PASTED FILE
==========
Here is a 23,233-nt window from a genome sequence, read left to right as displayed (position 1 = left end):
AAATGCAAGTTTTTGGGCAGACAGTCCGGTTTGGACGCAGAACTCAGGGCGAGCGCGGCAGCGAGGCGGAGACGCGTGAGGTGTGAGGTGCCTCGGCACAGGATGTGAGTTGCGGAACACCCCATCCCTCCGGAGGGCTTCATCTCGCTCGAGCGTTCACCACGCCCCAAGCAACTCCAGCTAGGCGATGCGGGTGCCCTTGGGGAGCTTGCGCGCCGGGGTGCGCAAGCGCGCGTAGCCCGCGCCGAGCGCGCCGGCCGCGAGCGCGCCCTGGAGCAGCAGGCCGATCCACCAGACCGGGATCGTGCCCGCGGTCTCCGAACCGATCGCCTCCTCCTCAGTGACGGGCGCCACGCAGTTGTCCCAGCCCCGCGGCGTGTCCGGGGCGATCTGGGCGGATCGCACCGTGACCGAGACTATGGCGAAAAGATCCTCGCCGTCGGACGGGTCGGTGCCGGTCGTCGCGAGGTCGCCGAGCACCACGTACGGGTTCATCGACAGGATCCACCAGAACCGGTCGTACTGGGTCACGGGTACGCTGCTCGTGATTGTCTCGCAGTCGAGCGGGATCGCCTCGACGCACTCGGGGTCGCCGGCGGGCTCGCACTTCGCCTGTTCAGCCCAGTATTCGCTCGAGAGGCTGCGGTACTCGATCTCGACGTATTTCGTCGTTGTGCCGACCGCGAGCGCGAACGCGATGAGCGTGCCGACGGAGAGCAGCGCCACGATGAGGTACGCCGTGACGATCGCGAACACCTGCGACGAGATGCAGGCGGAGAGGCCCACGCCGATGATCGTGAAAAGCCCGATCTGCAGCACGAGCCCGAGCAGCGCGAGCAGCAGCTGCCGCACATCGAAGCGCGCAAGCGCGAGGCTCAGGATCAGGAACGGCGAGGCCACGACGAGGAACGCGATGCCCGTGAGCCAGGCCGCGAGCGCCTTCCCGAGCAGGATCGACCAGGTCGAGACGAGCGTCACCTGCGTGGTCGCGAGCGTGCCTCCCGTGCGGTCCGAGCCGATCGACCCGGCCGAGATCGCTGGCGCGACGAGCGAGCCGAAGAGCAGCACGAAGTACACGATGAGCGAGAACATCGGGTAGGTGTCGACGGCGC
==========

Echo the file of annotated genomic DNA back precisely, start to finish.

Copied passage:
Here is a 23,233-nt window from a genome sequence, read left to right as displayed (position 1 = left end):
AAATGCAAGTTTTTGGGCAGACAGTCCGGTTTGGACGCAGAACTCAGGGCGAGCGCGGCAGCGAGGCGGAGACGCGTGAGGTGTGAGGTGCCTCGGCACAGGATGTGAGTTGCGGAACACCCCATCCCTCCGGAGGGCTTCATCTCGCTCGAGCGTTCACCACGCCCCAAGCAACTCCAGCTAGGCGATGCGGGTGCCCTTGGGGAGCTTGCGCGCCGGGGTGCGCAAGCGCGCGTAGCCCGCGCCGAGCGCGCCGGCCGCGAGCGCGCCCTGGAGCAGCAGGCCGATCCACCAGACCGGGATCGTGCCCGCGGTCTCCGAACCGATCGCCTCCTCCTCAGTGACGGGCGCCACGCAGTTGTCCCAGCCCCGCGGCGTGTCCGGGGCGATCTGGGCGGATCGCACCGTGACCGAGACTATGGCGAAAAGATCCTCGCCGTCGGACGGGTCGGTGCCGGTCGTCGCGAGGTCGCCGAGCACCACGTACGGGTTCATCGACAGGATCCACCAGAACCGGTCGTACTGGGTCACGGGTACGCTGCTCGTGATTGTCTCGCAGTCGAGCGGGATCGCCTCGACGCACTCGGGGTCGCCGGCGGGCTCGCACTTCGCCTGTTCAGCCCAGTATTCGCTCGAGAGGCTGCGGTACTCGATCTCGACGTATTTCGTCGTTGTGCCGACCGCGAGCGCGAACGCGATGAGCGTGCCGACGGAGAGCAGCGCCACGATGAGGTACGCCGTGACGATCGCGAACACCTGCGACGAGATGCAGGCGGAGAGGCCCACGCCGATGATCGTGAAAAGCCCGATCTGCAGCACGAGCCCGAGCAGCGCGAGCAGCAGCTGCCGCACATCGAAGCGCGCAAGCGCGAGGCTCAGGATCAGGAACGGCGAGGCCACGACGAGGAACGCGATGCCCGTGAGCCAGGCCGCGAGCGCCTTCCCGAGCAGGATCGACCAGGTCGAGACGAGCGTCACCTGCGTGGTCGCGAGCGTGCCTCCCGTGCGGTCCGAGCCGATCGACCCGGCCGAGATCGCTGGCGCGACGAGCGAGCCGAAGAGCAGCACGAAGTACACGATGAGCGAGAACATCGGGTAGGTGTCGACGGCGC